Monday, 15 May 2017

Book Review: The Orphan's Tale by Pam Jenoff

Set during the harrowing times of World War II, The Orphan's Tale tells the story of two women bought together in the direst of circumstances.
There's Noa, a young woman who is disowned by her family after falling pregnant to a German soldier at just 16 years old. Once she gives birth, her baby is taken away from her, so Noa works at a train station in exchange for food and a place to sleep.
And then we have Ingrid, a Jewish woman who comes from a circus family. Now divorced to a German SS soldier,  she is left alone after their separation and returns home to find her family, but they are nowhere to be found. At a loss as to what to do, she visits Herr Nuehoff, owner of another circus, who offers her work as an aerialist with his company. She has no money, so accepts his proposition.
She changes her name to Astrid Sorello to protect her Jewish heritage, and to avoid being discovered by the Nazi's.

One day, Noa discovers a boxcar filled with abandoned infants and young children at the train station where she works. 
Reminded of the loss of her own baby not long ago, she makes the decision to take one of the babies into her care, and runs away with him into the forest. 
But without food and shelter, she doesn't make it far. 
She is rescued by a man named Pete, who works at the circus where Astrid works.  In fact, he is Astrid's new lover.
Astrid and Noa meet for the first time, and once Noa recovers, she and the baby are provided a place to stay. Noa is offered a job as an aerialist, and Astrid is to be her teacher. 
Together over time,  the two women form a relationship that offers hope when there is so little happiness, and a strong sisterly bond that each of them come to depend on during their darkest times.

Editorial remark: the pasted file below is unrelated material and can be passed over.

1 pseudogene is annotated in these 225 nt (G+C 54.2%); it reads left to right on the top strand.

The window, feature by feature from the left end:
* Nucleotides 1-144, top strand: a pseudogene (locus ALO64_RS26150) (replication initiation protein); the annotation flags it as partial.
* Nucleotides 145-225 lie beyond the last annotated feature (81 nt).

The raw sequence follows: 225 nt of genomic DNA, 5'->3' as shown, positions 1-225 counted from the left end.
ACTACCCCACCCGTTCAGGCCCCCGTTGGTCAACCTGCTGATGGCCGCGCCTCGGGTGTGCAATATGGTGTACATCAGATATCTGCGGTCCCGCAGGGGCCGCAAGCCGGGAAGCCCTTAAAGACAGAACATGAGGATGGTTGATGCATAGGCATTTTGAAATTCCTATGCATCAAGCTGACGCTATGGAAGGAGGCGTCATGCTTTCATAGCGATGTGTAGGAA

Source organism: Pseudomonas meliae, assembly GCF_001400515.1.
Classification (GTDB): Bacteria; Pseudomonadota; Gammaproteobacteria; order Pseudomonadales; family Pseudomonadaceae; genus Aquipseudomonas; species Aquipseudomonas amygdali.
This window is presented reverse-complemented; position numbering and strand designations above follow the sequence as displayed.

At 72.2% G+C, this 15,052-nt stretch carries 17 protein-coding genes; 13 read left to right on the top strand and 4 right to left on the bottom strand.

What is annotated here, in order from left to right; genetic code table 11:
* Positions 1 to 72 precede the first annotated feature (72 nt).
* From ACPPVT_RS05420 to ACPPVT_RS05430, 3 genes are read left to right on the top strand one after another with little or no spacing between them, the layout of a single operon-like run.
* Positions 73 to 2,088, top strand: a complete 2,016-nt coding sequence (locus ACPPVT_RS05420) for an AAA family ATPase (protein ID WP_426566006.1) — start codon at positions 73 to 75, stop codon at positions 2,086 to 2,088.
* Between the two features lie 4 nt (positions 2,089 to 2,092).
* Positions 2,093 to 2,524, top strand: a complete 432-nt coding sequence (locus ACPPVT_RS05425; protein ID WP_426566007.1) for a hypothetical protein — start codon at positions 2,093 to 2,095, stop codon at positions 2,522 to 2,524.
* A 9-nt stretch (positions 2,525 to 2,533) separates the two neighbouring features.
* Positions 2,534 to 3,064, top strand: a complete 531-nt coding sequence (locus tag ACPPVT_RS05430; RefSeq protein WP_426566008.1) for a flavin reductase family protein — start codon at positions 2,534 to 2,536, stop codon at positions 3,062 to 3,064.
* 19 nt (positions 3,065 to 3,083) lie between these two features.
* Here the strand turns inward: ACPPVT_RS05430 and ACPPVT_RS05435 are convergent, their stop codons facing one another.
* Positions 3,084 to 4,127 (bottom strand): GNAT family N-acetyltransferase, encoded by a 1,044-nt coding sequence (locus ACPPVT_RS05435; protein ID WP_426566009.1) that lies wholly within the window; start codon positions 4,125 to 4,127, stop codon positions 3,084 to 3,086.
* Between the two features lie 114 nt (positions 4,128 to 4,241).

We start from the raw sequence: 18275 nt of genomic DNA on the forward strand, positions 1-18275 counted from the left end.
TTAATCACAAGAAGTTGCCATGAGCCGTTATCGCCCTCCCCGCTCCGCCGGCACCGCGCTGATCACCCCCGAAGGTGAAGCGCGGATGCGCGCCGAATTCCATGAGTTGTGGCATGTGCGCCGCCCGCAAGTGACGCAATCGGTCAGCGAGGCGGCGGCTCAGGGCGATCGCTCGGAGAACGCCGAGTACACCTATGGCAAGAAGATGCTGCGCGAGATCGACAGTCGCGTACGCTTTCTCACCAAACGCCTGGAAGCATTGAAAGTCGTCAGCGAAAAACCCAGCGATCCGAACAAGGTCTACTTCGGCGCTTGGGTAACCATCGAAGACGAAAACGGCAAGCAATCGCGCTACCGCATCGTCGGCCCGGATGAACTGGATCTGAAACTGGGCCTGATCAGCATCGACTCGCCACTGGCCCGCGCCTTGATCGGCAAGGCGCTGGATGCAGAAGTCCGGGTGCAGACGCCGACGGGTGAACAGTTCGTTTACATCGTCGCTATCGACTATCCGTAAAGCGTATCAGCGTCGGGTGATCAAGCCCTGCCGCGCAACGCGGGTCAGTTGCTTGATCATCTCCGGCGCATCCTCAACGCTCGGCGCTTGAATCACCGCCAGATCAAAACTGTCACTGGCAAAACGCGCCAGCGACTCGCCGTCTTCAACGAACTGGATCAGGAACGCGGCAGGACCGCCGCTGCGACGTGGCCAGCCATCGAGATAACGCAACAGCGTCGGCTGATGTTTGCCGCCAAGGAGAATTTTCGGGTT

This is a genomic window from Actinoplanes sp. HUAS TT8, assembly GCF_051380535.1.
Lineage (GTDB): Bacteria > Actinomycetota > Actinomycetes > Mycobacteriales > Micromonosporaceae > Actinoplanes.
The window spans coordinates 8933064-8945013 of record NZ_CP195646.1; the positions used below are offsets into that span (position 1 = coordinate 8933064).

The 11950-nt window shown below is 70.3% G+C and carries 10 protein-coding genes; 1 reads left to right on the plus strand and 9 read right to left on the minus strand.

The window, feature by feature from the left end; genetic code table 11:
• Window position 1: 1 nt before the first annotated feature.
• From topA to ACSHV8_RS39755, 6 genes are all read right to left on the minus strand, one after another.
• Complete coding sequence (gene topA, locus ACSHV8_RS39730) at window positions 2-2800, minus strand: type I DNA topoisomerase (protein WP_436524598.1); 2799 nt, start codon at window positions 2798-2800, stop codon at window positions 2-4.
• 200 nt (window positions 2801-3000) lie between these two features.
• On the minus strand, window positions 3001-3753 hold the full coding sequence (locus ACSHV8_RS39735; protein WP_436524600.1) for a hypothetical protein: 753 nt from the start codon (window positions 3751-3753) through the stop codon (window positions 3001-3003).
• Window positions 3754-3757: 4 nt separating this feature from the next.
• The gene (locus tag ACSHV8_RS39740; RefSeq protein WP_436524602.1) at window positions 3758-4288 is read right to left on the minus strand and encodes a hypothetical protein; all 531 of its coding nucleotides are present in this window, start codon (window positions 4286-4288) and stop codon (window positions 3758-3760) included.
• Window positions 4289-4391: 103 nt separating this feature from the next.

I enjoyed reading The Orphan's Tale. The author has researched the history well, and it is evident in the story. I felt that she portrayed the circus life effectively. 
I'm not sure why, but I did feel as though I didn't get to know the characters well enough, and thus didn't feel overly drawn to either of the female characters as much as I wanted to. 
Having said that, it is still a beautiful novel that tugs at the heartstrings so it definitely gets points for that. 

Linking up for Life This Week, hosted by

Disclaimer: I was given an ARC of The Orphan's Tale in exchange for an honest review through Netgalley. I have not been paid for this review. All opinions are my own and not influenced in any way.


  1. Someone recommended this to me - reading your review, I'm not sure it's my sort of thing at all.

  2. I love books about this period and have read quite a few lately. I haven't heard of The Orphan's Tale but will definitely be checking it out and putting on my reading list.
    Sue from Sizzling Towards 60 & Beyond

  3. I think that I would find this too sad. I really am looking after my mental health these days by avoiding too much sadness. But I used to like reading tales of the days of WW11. I think 'its me'. Thank you for linking up for #lifethisweek 20/52. Next week "How I learn best."

  4. This sounds very interesting. But a little strange, although I guess not so farfetched. The part about learning to be an aerialist sort of sticks out at me, but it wouldn't stop me reading it!

  5. I can't read sad books I've decided. I need fun and giggles ... or empowering autobiographies at the moment. I have too many real life things pulling at my heart strings to delve into the fiction version. Having said that, this does sound very interesting.


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